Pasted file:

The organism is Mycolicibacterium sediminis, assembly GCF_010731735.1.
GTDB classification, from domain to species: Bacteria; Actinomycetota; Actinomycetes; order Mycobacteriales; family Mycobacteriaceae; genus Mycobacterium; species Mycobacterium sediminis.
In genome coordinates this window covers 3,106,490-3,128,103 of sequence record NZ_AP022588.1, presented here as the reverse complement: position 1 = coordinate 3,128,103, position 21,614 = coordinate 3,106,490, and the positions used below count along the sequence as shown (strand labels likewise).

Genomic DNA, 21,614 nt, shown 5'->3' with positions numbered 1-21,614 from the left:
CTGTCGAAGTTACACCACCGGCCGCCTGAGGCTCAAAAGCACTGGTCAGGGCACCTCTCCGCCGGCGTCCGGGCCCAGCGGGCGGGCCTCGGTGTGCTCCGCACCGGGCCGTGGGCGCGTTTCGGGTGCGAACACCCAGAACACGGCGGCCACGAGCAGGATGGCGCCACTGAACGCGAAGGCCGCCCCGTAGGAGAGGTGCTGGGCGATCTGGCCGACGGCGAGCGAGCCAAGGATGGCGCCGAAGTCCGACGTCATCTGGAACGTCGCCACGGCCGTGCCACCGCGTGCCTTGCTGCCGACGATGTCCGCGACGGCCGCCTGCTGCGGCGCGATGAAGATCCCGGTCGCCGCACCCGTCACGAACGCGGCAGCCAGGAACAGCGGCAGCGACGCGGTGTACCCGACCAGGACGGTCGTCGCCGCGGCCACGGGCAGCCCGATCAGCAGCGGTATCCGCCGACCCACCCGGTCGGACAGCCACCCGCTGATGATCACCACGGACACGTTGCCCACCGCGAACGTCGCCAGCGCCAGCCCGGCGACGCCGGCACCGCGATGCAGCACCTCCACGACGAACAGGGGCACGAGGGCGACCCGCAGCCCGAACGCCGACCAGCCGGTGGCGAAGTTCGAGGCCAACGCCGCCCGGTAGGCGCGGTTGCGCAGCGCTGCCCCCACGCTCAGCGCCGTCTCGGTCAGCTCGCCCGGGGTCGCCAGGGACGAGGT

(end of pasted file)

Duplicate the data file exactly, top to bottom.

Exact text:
The organism is Mycolicibacterium sediminis, assembly GCF_010731735.1.
GTDB classification, from domain to species: Bacteria; Actinomycetota; Actinomycetes; order Mycobacteriales; family Mycobacteriaceae; genus Mycobacterium; species Mycobacterium sediminis.
In genome coordinates this window covers 3,106,490-3,128,103 of sequence record NZ_AP022588.1, presented here as the reverse complement: position 1 = coordinate 3,128,103, position 21,614 = coordinate 3,106,490, and the positions used below count along the sequence as shown (strand labels likewise).

Genomic DNA, 21,614 nt, shown 5'->3' with positions numbered 1-21,614 from the left:
CTGTCGAAGTTACACCACCGGCCGCCTGAGGCTCAAAAGCACTGGTCAGGGCACCTCTCCGCCGGCGTCCGGGCCCAGCGGGCGGGCCTCGGTGTGCTCCGCACCGGGCCGTGGGCGCGTTTCGGGTGCGAACACCCAGAACACGGCGGCCACGAGCAGGATGGCGCCACTGAACGCGAAGGCCGCCCCGTAGGAGAGGTGCTGGGCGATCTGGCCGACGGCGAGCGAGCCAAGGATGGCGCCGAAGTCCGACGTCATCTGGAACGTCGCCACGGCCGTGCCACCGCGTGCCTTGCTGCCGACGATGTCCGCGACGGCCGCCTGCTGCGGCGCGATGAAGATCCCGGTCGCCGCACCCGTCACGAACGCGGCAGCCAGGAACAGCGGCAGCGACGCGGTGTACCCGACCAGGACGGTCGTCGCCGCGGCCACGGGCAGCCCGATCAGCAGCGGTATCCGCCGACCCACCCGGTCGGACAGCCACCCGCTGATGATCACCACGGACACGTTGCCCACCGCGAACGTCGCCAGCGCCAGCCCGGCGACGCCGGCACCGCGATGCAGCACCTCCACGACGAACAGGGGCACGAGGGCGACCCGCAGCCCGAACGCCGACCAGCCGGTGGCGAAGTTCGAGGCCAACGCCGCCCGGTAGGCGCGGTTGCGCAGCGCTGCCCCCACGCTCAGCGCCGTCTCGGTCAGCTCGCCCGGGGTCGCCAGGGACGAGGT